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SLEIGHT OF HAND by Anthony J. Rapino

Music is magic.  I tell my English II students this little known fact before delving into the deep waters of literary fiction.  I do this because writing is also magic, but to make them believe this, I have to start out with something they’re more likely to believe, and music is it.

I tell them to forget for a second that they’re trying to look cool for everyone else in the room and pay close attention.  As you can see, there’s nothing up my sleeve.  I tell them, “Be honest with yourself for just this one moment, if you can.”  

I ask, “Has music has ever made you tap your foot.”

Hands shoot into the air.  

“Has it made you shake your booty in the most ridiculous fashion imaginable?

Laughter and more hands.

“How about feelings?  Does it make you feel, well, anything?

This time they want to participate, and I get all manner of answers: love, fear, anger, sadness, happiness. Yes, all of it. The entire range of the emotional spectrum is represented here. And isn’t that amazing, that a few musical notes, some lyrics, and a beat can elicit so much action and emotion? Isn’t it magical how it makes you feel?

Angry, oh yeah

Pay attention now.  Watch for the sleight of hand.

Fiction and poetry can do the same, I tell my students.  It’s meant to do the same.  It’s not as immediate as music, but if you’re open to its magic, if you’re accepting of the wonder it can create, then there is no denying its power.  Entire worlds are manifested out of nothing.  Characters become people.  Readers transform into friends, loving parents, saviors.  

The convergence of music and writing is what informed much Soundtrack to the End of the World.  I wanted to inject the immediacy and power of music directly into my novel, like a shot of adrenaline.  I wanted portions to play out like action sequences in movies, with the driving bass line of Rage against the Machine and the melodic, hypnotic power of Maynard James Keenan’s vocals.  I wanted the readers’ brains to kick into overdrive and pump out mass levels of fuck-juice.  I wanted fingers to grip the binding and tear into pages while screams built deep inside, probing for escape.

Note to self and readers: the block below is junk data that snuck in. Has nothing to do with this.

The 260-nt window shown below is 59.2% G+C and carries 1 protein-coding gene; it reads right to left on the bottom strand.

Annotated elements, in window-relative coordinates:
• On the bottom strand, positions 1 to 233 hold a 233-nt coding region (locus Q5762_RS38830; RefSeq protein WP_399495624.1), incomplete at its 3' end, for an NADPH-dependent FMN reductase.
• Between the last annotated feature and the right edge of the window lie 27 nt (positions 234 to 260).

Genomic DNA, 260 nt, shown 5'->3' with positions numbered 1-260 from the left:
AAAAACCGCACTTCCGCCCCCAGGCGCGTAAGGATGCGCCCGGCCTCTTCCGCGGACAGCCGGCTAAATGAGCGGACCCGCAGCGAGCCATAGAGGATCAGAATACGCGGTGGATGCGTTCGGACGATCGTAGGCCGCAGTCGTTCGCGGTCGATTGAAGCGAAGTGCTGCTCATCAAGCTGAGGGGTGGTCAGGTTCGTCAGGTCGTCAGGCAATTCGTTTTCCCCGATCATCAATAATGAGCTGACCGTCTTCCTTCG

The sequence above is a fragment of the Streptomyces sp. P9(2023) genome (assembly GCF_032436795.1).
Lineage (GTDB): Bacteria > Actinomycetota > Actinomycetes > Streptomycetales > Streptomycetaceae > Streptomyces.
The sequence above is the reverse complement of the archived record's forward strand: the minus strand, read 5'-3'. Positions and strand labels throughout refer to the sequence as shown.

I wanted you to feel the magic that I feel every time I write.  

That’s part of the addiction of writing.  The reason you’ll often hear a writer say, “I’d write even if I wasn’t paid to.”

Now, you tell me.  Is this a stacked deck?
My theory is this:  there’s no point in writing if your end goal does not involve provoking an intense emotional reaction in the reader.  Disgust, fear, love, hate...is “horny” an emotion?  Well, that too.

The worst fate I can imagine is someone reading my work and reacting with the scariest three letter word known to man: meh.  It’s so apathetic, it doesn’t even make sense.  I’d much rather a reader was venomously opposed to my work, declaring it to be “minus a million stars!”
“Two thousand thumbs down!”  

At least then I’d know I hit some kind of nerve.  At least then I’d know some of the magic rubbed off, even if it didn’t reach the reader in the intended fashion.

At least then I’d know you’re paying attention, because while you’re busy watching for the trick in it all, you slowly realize the trick is that you’re still here, reading, wondering--

What will happen next?


Anthony J. Rapino resides in Northeastern Pennsylvania, somewhere between the concrete of the city and the trees of the forest.  On occasion, you’ll find him moderating the feverish battles between the creatures of these two arenas.  Whose side he’s on is anyone’s guess.

His newest fiction can be found in Black Ink Horror, On Spec, Arcane Anthology, Electric Spec, A cappella Zoo, Space Squid, TQR Stories, and carved inside a variety of autumn gourds.  His short story collection, Welcome to Moon Hill, is currently available, as is his first novel Soundtrack to the End of the World.  Proof of his psychosis can be found on his website: http://www.anthonyjrapino.com

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December 2012